Weight gain and cortisol imbalances related to changes in the insulin metabolism, leptin and adiponectin

Cortisol is a critical adrenal glucocorticoid hormone with many actions in the body, and ties together the symptoms of weight gain, sleep disturbances, changes in mood, and problems with chronic inflammation. Cortisol is called a glucocorticoid because it stimulates insulin release and maintenance of blood sugar levels, not only in times of acute stress, but every day and every minute of every day. Cortisol is released in a diurnal pattern, varying according to the needs of metabolic activity during waking and sleeping periods. Adrenal stress syndromes, hypothyroid syndromes, and neurohormonal imbalance, as well as syndromes of chronic inflammation may affect this diurnal cortisol release and affect a wide array of systems in the body. Hormonal changes with aging, insulin resistance, and polycystic ovary syndrome are all associated with adrenal dysfunction, and it may be fruitless to try to determine which causes which. When hormonal dysfunctions occur, there is a widespread problem, as the endocrine system operates in an elaborate feedback mechanism. Recognizing and solving these problems in women's health holistically is vitally important.

Cortisol has been called the 'stress hormone' because increased cortisol is secreted by the adrenal (suprarenal) gland in response to physical or psychological stress, but like many chemical messengers in the body, it is a neurohormone, affecting both the endocrine and nervous systems. This stress that triggers cortisol may be acute or chronic, and often goes unnoticed in chronic stressful situations. Physiological stress does not necessarily mean that one feels emotionally stressed, but may be the result of too much stress put upon the individual's capacity to handle an increased physiological workload. One needs to realize their limits in life and when we exceed those limits, the most important task is to get healthier and increase our capacities. Problems with overwork, ill health, aging, gastrointestinal dysfunction, excess loss of blood with heavy menstrual periods, excess sweating, and chronic inflammatory states may all be types of excess physiological stress that we take for granted and do not adjust to accordingly. The demands of raising children and work, coupled with emotional stress, tend to make us overlook our capacities physiologically and live with chronic excess stress. The resulting excess cortisol demands may eventually create an altered diurnal pattern of cortisol release. This is usually attributed to an adrenal stress syndrome, and sluggish hormonal feedback responses. Once this happens, excess cortisol at night and deficient cortisol during the day, or a diurnal cortisol imbalance, creates an array of health problems.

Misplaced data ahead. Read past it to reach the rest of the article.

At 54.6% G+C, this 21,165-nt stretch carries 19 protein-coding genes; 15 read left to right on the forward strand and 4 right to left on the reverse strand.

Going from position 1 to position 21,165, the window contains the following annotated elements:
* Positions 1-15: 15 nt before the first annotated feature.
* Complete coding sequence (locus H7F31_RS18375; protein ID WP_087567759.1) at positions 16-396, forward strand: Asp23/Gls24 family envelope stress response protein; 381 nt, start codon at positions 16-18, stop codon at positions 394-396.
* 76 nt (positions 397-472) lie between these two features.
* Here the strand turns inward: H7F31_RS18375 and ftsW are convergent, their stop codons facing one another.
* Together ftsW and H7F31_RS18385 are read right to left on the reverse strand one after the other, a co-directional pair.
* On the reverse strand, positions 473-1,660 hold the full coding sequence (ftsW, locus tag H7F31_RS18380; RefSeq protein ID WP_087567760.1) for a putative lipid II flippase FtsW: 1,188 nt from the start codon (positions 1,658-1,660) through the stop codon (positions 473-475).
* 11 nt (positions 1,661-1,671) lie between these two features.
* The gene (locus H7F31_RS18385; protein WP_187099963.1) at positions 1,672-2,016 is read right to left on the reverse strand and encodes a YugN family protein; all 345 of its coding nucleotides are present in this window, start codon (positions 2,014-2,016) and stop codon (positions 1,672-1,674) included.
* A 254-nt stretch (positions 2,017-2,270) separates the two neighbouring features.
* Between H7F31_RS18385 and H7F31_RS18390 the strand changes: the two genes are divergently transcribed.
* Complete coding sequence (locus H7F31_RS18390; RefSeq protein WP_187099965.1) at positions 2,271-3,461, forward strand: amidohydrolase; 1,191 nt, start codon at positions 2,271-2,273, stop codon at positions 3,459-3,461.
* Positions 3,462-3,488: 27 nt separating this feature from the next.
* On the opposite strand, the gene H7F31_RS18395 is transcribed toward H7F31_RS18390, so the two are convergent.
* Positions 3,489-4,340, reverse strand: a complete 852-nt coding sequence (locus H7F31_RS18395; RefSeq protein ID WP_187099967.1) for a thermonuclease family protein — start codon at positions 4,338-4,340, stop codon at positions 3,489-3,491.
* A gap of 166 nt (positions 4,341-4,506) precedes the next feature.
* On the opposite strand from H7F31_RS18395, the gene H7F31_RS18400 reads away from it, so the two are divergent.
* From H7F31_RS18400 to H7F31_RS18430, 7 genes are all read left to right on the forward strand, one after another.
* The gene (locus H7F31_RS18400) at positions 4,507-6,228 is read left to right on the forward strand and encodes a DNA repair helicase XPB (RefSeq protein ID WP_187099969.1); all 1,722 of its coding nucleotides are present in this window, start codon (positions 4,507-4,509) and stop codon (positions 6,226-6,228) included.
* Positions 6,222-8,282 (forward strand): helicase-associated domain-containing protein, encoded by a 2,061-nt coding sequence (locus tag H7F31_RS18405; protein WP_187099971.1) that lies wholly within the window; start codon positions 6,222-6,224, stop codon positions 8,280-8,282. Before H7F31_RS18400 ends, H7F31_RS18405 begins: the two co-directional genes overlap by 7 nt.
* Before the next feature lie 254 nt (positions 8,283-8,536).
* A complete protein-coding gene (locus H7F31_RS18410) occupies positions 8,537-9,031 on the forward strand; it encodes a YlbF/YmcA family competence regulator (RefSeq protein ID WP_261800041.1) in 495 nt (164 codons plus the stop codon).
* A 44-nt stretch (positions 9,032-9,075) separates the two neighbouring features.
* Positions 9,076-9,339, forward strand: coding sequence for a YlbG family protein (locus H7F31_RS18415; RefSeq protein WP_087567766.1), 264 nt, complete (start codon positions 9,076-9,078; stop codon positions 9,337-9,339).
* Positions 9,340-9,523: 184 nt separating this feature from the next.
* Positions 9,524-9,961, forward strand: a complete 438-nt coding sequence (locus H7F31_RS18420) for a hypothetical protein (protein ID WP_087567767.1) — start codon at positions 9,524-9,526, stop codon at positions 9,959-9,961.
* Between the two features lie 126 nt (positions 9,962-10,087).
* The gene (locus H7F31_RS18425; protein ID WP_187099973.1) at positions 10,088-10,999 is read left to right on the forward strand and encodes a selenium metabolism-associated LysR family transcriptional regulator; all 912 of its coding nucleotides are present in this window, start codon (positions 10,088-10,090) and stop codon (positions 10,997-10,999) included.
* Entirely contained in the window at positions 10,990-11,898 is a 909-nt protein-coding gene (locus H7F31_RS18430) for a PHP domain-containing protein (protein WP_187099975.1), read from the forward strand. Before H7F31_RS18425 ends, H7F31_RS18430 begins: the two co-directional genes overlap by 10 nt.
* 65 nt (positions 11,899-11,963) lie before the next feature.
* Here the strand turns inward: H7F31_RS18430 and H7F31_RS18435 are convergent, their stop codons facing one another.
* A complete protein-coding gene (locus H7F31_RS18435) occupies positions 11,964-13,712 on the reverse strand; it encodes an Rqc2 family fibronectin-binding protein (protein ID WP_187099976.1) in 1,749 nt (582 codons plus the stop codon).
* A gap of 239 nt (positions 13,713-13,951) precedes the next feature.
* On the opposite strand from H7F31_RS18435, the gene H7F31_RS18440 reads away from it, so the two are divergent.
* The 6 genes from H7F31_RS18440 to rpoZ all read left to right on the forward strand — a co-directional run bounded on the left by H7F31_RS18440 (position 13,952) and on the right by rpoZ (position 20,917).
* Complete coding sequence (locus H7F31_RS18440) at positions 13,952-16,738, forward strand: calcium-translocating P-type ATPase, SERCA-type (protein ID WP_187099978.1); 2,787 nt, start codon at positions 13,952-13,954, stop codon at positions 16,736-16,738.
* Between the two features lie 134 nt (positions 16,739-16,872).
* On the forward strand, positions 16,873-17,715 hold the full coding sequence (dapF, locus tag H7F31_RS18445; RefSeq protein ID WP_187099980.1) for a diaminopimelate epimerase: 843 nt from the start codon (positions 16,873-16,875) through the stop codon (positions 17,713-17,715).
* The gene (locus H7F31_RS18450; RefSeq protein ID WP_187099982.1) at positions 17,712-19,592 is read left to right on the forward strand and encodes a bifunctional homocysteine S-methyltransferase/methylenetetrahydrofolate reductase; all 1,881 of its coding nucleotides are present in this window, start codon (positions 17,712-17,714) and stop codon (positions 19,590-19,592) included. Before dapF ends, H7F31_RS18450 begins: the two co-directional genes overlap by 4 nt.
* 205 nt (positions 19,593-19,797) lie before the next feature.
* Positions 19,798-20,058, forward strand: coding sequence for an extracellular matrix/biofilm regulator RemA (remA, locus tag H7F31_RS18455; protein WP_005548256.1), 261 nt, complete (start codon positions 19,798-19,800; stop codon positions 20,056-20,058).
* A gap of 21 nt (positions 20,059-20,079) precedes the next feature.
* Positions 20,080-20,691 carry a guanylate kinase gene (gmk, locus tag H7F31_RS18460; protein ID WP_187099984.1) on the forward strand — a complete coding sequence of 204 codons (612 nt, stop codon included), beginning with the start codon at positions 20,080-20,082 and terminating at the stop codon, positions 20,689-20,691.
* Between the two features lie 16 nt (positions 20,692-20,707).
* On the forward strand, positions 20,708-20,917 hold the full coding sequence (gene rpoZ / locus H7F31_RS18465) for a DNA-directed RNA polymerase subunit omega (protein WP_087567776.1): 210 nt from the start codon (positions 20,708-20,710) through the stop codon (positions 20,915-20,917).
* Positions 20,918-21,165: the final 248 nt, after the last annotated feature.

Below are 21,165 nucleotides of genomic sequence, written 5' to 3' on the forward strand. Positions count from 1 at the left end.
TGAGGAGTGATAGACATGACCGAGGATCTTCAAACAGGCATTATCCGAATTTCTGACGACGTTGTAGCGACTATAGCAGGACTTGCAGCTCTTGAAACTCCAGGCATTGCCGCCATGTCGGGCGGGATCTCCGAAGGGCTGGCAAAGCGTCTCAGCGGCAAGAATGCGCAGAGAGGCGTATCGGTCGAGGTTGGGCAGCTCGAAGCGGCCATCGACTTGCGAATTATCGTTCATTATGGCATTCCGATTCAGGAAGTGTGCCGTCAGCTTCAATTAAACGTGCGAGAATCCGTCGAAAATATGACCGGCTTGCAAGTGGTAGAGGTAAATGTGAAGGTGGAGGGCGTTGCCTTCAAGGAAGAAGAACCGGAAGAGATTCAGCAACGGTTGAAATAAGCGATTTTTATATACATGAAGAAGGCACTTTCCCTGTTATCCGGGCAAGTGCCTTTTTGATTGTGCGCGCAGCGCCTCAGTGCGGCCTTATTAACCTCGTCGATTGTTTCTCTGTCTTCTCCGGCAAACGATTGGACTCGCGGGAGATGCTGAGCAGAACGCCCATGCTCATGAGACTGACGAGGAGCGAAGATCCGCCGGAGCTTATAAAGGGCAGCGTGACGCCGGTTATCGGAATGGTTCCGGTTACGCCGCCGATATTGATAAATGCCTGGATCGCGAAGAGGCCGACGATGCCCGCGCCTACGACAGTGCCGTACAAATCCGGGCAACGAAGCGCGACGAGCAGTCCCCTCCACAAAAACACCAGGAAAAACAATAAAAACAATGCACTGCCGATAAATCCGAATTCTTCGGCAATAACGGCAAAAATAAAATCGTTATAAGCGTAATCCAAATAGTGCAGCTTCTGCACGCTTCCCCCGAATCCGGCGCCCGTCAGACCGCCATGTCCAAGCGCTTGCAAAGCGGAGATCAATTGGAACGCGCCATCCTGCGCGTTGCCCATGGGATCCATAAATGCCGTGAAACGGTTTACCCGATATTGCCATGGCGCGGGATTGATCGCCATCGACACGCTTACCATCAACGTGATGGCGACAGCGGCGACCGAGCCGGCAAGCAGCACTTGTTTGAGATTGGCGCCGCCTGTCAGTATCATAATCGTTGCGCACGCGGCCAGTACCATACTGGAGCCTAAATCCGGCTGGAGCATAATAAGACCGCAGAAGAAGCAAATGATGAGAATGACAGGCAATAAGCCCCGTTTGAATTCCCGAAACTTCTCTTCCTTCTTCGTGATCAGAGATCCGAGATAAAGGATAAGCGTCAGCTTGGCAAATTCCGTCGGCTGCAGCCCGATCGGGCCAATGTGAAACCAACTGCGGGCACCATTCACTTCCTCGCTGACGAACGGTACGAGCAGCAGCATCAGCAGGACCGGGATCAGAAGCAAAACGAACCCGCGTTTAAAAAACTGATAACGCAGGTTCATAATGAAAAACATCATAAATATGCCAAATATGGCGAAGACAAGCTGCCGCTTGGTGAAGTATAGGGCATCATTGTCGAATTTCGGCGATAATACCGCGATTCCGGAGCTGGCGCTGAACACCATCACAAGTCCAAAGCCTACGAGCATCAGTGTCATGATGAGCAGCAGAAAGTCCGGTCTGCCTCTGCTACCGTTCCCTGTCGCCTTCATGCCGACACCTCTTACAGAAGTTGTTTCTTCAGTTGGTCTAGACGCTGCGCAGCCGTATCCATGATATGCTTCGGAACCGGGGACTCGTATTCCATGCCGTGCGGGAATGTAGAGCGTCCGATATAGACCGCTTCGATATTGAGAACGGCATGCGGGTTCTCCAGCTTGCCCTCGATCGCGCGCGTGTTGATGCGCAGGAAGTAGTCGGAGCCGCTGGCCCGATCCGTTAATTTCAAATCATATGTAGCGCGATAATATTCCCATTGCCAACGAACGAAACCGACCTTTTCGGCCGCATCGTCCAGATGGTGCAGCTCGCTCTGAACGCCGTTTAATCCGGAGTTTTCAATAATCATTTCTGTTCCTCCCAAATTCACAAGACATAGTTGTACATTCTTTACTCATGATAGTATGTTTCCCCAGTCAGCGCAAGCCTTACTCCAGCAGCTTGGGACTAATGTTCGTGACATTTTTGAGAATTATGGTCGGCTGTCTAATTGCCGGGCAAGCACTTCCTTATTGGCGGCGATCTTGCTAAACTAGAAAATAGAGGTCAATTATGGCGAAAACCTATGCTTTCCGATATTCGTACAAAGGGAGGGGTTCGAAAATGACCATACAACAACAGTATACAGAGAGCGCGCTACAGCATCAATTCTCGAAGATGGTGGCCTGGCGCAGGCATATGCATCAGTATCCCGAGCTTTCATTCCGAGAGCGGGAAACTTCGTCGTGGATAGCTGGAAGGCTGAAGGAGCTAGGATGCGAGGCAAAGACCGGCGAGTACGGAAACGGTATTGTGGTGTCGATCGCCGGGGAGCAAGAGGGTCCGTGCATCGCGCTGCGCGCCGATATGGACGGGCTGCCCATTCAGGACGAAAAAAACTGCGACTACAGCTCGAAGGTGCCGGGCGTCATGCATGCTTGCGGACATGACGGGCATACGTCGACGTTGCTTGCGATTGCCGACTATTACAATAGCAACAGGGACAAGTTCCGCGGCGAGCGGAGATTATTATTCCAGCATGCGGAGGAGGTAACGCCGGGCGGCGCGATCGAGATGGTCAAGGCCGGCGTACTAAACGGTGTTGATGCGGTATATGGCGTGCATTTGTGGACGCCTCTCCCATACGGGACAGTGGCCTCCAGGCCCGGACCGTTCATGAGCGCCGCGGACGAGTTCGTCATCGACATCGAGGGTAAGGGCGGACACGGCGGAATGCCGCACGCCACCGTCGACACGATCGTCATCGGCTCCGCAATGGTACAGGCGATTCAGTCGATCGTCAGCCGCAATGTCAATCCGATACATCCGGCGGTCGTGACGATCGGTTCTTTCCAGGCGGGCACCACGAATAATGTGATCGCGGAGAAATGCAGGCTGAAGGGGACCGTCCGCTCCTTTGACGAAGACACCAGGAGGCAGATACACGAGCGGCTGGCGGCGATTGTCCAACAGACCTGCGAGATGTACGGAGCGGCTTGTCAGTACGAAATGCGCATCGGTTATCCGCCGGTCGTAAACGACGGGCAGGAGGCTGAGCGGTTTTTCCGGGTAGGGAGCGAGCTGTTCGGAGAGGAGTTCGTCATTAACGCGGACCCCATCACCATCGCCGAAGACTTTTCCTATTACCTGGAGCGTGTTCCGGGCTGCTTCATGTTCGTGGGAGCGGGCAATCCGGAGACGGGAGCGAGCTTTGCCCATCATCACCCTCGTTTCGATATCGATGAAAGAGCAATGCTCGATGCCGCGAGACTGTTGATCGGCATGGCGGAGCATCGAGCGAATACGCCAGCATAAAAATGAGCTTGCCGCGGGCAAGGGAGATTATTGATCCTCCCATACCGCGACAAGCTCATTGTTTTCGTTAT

As stated, cortisol is more than a simple 'stress hormone', though, and is critical to maintaining our daily metabolic rate and blood sugar metabolism. It is a glucocorticoid neurohormone. Cortisol levels affect insulin secretion, insulin resistance, and an array of metabolic hormones such as leptin and adiponectin, that in recent years have proven to have a wide array of effect in the body at various cell receptors. The time is past where modern science defines these hormones strictly by their chief action in the body. Such narrow minded thinking has gotten us into a lot of difficulty in finding ways to both diagnose and effectively and holistically treat these systemic hormonal imbalances. One of the key signs of cortisol imbalance is a slow weight gain and inability to lose the weight, and slowly changing patterns of appetite and eating behaviors. Women often do not realize that there is anything unusual going on with their bodies until the situation becomes more severe, and often there is then a denial that a physiological problem is occurring. Dieting usually results in temporary and insignificant weight loss, and gradually the decline in sleep quality and mood changes increase the chronic stress as well. This is what we call a self-perpetuating cycle of dysfunction. One part of this cycle feeds the other, until gradually it seems out of control.

There is no miracle herb or nutritional supplement that will quickly get this elaborate system of hormonal feedback and diurnal cortisol regulation back on track quickly. Neither will simply exercising miraculously result in a balanced cortisol release. While combinations of nutrient and herbal chemicals are being marketed as cortisol 'blockers' to affect weight loss, these chemicals may be beneficial, but are not a simple solution to the problem. A thorough diagnostic assessment and individualized treatment protocol is needed to get the adrenal hypothalamic axis back on track, and a persistent and complete holistic regimen may be needed. While no one wants to hear that restoring their healthy function is going to be difficult and time consuming, this is the case with cortisol and hormonal imbalances that express themselves with an array of systemic signs and symptoms. While a vast number of web articles and webpages of all sorts are now coming up to either sell you something or deter you from taking some course of action to correct your problem, the intelligent patient will cut through all of this hype and simply learn about their physiology and what modern research tells us is needed to fix it.

Understanding Cortisol